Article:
A study published in The Journal Of Social Psychology finds that it’s men, not women, who tend to fall in love faster.
The study, which surveyed 172 college students, found that most women and men surveyed had preconceived ideas that women would be the first to say “I love you”, when in fact, men reported falling in love earlier and expressing it earlier than women reported.
Psychologist Marissa Harrison, who co-authored the study, believes the findings to be because women are “evolutionary more cautious,” and subconsciously postpone love to ensure their partner is suitable to have children with. How romantic.
“I think women unconsciously postpone love compared to men. Women have a lot more to lose reproductively by committing to the wrong man. They are born with a finite number of eggs, yet men produce millions of sperm on a daily basis.”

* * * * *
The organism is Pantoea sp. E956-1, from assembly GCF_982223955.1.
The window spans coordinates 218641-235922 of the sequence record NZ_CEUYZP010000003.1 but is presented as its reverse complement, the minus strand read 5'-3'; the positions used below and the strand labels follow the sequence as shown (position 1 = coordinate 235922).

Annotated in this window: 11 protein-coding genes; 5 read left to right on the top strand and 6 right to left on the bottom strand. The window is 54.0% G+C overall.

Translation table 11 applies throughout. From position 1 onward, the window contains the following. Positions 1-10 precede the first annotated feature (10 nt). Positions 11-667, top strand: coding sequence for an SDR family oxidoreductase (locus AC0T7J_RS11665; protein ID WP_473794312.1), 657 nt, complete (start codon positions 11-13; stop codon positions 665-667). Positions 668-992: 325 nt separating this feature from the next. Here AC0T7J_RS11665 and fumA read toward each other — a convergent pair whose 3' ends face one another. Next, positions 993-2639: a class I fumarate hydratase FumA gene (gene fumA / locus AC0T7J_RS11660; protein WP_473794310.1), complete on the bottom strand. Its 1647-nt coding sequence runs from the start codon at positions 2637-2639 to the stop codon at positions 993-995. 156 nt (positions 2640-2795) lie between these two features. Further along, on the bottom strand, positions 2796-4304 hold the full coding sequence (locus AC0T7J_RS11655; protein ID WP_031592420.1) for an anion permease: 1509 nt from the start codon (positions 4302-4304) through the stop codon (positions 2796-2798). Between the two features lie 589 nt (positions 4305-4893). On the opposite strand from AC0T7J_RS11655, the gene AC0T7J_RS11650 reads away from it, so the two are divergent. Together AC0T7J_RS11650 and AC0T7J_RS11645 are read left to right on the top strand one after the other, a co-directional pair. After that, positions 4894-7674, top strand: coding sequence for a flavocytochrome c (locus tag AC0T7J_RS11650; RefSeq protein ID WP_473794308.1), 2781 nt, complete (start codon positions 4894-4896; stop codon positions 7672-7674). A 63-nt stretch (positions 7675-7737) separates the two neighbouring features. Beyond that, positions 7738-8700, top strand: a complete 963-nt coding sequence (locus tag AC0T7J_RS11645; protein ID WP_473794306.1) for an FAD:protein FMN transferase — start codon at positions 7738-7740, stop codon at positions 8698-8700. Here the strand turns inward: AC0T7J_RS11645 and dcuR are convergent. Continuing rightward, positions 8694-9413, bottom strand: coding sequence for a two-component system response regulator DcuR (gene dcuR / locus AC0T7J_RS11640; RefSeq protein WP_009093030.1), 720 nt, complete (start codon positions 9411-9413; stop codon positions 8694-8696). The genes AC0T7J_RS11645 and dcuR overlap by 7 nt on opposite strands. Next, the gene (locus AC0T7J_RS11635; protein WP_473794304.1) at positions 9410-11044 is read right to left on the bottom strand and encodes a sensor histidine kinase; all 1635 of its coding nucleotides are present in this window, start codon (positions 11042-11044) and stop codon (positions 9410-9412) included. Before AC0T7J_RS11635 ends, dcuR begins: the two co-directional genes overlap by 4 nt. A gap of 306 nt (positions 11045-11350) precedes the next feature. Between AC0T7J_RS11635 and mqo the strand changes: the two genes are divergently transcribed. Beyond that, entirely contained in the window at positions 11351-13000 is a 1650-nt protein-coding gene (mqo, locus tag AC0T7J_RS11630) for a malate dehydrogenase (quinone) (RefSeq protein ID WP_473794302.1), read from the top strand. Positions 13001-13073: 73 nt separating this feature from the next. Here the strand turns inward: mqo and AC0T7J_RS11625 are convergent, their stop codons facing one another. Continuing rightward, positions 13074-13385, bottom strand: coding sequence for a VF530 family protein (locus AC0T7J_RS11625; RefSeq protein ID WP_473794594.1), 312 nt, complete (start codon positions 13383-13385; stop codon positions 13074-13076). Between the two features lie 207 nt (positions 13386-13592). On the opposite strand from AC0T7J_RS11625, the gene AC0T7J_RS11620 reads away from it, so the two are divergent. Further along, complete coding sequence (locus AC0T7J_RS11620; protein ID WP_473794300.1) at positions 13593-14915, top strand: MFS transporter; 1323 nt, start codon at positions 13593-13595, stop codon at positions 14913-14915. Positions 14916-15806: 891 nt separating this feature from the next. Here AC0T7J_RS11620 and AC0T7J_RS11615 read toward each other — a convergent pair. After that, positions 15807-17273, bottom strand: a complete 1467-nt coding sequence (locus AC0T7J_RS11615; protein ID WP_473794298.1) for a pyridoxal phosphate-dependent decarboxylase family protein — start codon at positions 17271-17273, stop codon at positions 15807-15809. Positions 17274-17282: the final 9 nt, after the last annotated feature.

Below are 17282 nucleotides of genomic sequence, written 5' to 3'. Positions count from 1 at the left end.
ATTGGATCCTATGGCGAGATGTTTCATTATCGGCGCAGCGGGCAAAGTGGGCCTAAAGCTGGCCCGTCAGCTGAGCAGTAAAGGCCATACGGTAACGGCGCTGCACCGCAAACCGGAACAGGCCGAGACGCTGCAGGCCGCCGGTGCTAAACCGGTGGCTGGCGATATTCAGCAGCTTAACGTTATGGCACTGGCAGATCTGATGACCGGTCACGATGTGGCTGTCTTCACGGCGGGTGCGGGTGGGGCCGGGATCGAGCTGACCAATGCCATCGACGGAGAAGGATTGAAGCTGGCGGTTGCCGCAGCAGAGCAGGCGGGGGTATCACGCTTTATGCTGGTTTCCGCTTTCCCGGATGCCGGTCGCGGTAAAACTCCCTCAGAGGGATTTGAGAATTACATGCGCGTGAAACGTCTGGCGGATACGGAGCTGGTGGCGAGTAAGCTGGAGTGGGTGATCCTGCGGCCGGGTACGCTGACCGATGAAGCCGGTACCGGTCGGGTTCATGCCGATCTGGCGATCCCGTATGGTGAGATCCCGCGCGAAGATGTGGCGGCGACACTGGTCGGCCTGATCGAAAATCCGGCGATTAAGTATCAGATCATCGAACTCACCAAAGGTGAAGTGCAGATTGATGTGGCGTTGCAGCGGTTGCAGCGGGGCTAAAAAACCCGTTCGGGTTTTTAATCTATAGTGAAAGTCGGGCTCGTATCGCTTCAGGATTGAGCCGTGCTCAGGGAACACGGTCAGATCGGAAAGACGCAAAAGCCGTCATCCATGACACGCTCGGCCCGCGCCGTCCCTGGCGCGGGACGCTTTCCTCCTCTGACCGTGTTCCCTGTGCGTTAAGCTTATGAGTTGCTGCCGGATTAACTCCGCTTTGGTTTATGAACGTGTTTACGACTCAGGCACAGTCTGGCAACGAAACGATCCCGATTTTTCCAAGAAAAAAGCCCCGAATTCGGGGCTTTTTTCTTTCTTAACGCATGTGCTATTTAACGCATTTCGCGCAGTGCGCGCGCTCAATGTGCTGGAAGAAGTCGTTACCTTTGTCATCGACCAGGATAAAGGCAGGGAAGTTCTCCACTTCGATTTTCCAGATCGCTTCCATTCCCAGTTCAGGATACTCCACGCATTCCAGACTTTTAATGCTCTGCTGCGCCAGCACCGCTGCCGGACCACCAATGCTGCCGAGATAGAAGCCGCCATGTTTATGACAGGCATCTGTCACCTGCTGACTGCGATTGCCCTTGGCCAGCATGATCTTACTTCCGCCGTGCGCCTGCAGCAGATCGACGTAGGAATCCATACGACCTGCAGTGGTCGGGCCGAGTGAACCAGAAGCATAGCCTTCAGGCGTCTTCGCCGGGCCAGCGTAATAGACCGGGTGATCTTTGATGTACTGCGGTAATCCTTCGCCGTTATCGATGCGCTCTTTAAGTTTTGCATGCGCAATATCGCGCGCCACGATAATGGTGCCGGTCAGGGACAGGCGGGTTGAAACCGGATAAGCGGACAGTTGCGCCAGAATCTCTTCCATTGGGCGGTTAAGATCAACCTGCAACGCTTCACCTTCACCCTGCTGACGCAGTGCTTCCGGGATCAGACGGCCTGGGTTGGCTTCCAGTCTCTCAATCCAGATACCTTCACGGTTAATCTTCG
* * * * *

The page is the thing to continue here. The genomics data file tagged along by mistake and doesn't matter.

“If women commit to and get pregnant by an unworthy mate [with] no help rearing a child, that would be very costly, time- and resource-wise.”
Neil Lamont, a London-based psychologist, spoke to Broadly about the study, and considered the idea that for men, “falling in love” quickly might also be a method of claiming territory. Who said romance is dead?
“For males, the drive will be to secure a bond as quickly as possible and with less pressure of ‘getting it right’ the first time, compared to the potentially greater physical and emotional investment involved for women.”
When it comes to actually saying “I love you,” Neil suggests that the “risk-averse” nature of females could be why men get in there first, because women may “be less likely to express such deeply felt emotions until they feel safe and secure enough in the relationship to do so. Revealing to your significant other that you love them risks vulnerability, because we can never be entirely sure they feel the same.”
Not exactly poetic. Although of course not all women may want children, but either way, there’s another long-held gender stereotype and societal myth debunked.